Domestic Violence Awareness Month began over 30 years ago as a way to unite individuals experiencing domestic violence with organizations fighting these issues and to bring awareness to the general public about the problem of domestic violence.
But what is considered domestic violence?
Many people believe domestic violence has only occurred when a victim has been struck with a fist or an object like a bat, pipe or other instrument, but there are many other forms of domestic abuse.
Sexual abuse is one form of domestic violence.
As recently as the 70’s, it was not considered a crime for a man to rape his wife. In 1975, the first state to make marital rape a crime was Nebraska. Believe it or not, the last state to pass laws did not do so until 1993, less than 30 years ago. It is now illegal in all 50 states, although several states have loopholes. Domestic violence is not limited to married couples. A victim can be a partner, family member, child or parent of the abuser.
Emotional abuse and psychological abuse can occur without touching the victim.
This includes behaviors such as attacking the victim’s self-esteem through constant, harsh criticisms, name calling, making threats of harm, stalking and other tactics, as well as emotional manipulation such as threatening self-harm that would be the victim’s fault if the victim doesn’t behave a certain way, destroying the victim’s personal or sentimental belongings, isolating the victim from friends and family, and other related behaviors.
Economic abuse is when the abuser makes the victim financially reliant by controlling the finances or preventing the victim from obtaining a job or going to school.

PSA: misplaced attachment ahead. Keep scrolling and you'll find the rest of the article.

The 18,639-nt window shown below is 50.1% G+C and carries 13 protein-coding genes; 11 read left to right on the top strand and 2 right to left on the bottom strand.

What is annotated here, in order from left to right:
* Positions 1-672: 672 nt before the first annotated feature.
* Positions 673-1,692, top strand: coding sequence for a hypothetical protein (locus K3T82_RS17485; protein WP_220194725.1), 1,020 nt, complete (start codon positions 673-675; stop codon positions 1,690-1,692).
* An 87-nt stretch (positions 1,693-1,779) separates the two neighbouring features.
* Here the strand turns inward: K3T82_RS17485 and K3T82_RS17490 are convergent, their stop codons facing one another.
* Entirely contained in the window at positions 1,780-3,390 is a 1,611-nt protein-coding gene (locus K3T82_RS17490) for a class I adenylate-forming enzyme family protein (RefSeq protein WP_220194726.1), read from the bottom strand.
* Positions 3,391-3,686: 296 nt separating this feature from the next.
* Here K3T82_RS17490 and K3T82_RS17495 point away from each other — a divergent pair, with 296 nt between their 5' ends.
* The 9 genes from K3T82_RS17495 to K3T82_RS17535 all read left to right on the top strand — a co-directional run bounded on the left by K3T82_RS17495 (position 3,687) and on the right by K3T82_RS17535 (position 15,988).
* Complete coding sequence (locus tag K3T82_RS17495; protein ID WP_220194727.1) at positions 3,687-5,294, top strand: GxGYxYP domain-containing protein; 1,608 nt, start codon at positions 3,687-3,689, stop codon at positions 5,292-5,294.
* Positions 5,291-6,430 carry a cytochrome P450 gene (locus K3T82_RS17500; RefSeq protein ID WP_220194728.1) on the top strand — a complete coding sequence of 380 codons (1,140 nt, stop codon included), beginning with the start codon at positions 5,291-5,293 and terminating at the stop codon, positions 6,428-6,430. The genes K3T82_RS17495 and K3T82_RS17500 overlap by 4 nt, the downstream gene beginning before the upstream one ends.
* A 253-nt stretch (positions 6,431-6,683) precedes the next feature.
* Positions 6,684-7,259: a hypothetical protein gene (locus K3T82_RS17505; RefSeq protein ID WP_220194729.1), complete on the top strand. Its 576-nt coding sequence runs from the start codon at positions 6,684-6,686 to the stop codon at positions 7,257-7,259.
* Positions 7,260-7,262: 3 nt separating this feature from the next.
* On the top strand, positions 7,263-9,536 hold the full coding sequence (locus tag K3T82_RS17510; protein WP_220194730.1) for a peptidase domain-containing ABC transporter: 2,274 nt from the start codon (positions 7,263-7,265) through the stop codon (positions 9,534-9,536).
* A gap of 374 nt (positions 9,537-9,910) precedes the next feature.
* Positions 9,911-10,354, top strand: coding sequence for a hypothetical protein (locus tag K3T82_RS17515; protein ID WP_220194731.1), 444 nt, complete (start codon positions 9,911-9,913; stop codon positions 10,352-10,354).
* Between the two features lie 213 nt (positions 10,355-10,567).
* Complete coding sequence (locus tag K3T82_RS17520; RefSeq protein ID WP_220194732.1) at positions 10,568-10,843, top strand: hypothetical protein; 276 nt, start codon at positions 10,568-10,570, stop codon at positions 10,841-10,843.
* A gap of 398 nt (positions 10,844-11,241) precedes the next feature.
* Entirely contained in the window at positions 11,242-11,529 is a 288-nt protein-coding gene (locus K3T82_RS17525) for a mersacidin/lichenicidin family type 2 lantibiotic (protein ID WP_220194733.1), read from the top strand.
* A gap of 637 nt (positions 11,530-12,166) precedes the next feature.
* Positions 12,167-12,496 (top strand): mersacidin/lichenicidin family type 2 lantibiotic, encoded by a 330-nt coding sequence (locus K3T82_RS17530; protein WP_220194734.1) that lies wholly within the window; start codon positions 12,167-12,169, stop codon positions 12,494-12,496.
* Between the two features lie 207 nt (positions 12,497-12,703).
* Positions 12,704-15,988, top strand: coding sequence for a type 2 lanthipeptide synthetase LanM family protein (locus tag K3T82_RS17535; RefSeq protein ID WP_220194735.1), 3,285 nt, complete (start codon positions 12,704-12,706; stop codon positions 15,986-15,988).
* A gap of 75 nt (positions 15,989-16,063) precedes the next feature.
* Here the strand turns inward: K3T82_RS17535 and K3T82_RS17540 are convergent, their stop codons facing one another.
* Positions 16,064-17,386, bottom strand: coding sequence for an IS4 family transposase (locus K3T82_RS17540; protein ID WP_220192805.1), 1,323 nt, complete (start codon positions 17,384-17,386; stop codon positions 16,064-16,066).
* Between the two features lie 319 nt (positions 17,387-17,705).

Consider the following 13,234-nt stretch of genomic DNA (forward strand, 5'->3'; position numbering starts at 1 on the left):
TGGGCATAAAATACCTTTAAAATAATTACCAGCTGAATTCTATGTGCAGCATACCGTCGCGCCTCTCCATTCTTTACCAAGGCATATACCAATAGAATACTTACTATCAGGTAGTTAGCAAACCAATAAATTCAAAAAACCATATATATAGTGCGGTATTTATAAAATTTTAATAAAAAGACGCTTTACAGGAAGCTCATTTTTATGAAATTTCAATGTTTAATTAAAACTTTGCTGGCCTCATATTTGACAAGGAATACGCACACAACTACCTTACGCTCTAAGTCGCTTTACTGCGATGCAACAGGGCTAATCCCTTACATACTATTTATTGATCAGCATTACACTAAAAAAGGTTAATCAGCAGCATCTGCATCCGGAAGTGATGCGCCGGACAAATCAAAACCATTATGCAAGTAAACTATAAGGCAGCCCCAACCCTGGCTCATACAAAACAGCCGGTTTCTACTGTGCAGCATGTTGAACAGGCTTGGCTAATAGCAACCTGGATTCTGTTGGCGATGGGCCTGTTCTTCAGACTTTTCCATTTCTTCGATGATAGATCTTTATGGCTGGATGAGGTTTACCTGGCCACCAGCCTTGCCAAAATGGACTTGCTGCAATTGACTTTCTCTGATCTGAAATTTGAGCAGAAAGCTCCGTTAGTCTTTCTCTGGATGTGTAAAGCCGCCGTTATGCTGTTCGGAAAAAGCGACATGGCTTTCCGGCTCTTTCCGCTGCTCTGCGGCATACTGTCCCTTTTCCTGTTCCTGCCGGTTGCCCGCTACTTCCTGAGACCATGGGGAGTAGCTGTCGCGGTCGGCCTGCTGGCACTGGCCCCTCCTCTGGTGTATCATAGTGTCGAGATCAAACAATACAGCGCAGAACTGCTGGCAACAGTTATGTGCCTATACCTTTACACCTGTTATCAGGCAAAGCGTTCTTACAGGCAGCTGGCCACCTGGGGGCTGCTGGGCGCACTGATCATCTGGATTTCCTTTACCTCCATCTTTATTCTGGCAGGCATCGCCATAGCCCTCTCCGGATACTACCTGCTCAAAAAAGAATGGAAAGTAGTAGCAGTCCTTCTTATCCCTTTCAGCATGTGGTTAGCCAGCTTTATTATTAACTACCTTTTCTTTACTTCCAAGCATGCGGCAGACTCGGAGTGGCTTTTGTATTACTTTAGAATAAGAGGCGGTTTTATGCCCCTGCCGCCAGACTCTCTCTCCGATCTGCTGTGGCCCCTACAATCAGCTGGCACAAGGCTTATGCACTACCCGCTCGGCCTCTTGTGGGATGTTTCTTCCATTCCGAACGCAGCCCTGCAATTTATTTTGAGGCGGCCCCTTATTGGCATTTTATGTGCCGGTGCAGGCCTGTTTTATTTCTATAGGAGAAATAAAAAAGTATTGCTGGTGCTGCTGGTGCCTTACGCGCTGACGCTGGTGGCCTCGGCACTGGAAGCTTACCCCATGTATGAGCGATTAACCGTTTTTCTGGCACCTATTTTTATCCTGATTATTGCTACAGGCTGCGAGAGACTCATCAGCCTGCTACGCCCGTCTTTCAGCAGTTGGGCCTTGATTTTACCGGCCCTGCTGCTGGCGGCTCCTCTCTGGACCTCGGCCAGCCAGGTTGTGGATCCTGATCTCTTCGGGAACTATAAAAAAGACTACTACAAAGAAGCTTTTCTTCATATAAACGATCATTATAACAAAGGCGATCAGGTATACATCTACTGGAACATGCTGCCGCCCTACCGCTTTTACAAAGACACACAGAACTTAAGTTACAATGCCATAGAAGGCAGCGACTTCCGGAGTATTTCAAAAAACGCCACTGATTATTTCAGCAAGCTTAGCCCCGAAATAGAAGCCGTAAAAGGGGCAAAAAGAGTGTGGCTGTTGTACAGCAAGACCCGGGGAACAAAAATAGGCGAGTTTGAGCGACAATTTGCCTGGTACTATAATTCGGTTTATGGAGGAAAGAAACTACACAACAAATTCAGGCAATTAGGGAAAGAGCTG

Domestic violence awareness is important to help the public understand that not all victims can “just leave”. Economic abuse can prevent a victim from having the funds to leave and emotional abuse can leave the victim with such low self-esteem that they don’t believe they are smart enough to know what to do. Physical abuse and threatening behavior can make a victim afraid to leave for fear they may be tracked down and killed. And in fact, 4,000 women per year are killed in murders attributable to domestic violence.
It is important to note that men can be victims of domestic violence too. Statistics show that approximately 25% of reported domestic violence cases are male victims. Even though men are typically larger and stronger than women, they can still be slapped, bitten, hit with objects, stalked, belittled, ridiculed, isolated and so on. Many men are hesitant to report it because they are embarrassed. Anyone who has a friend or loved one, male or female, who they suspect is being abused can be an ally and advocate by lending a judgement free ear to the victim and by helping them locate resources to exit an abusive situation. They can also access Domestic Abuse Intervention Services for information and resources to help them help their loved one.
There are local and national resources for victims of domestic violence. If the victim has access to a computer that is not checked or monitored by the abuser, you can search for resources near you, or ask a friend to help. National Hotlines include National Domestic Violence Hotline and National Coalition Against Domestic Violence.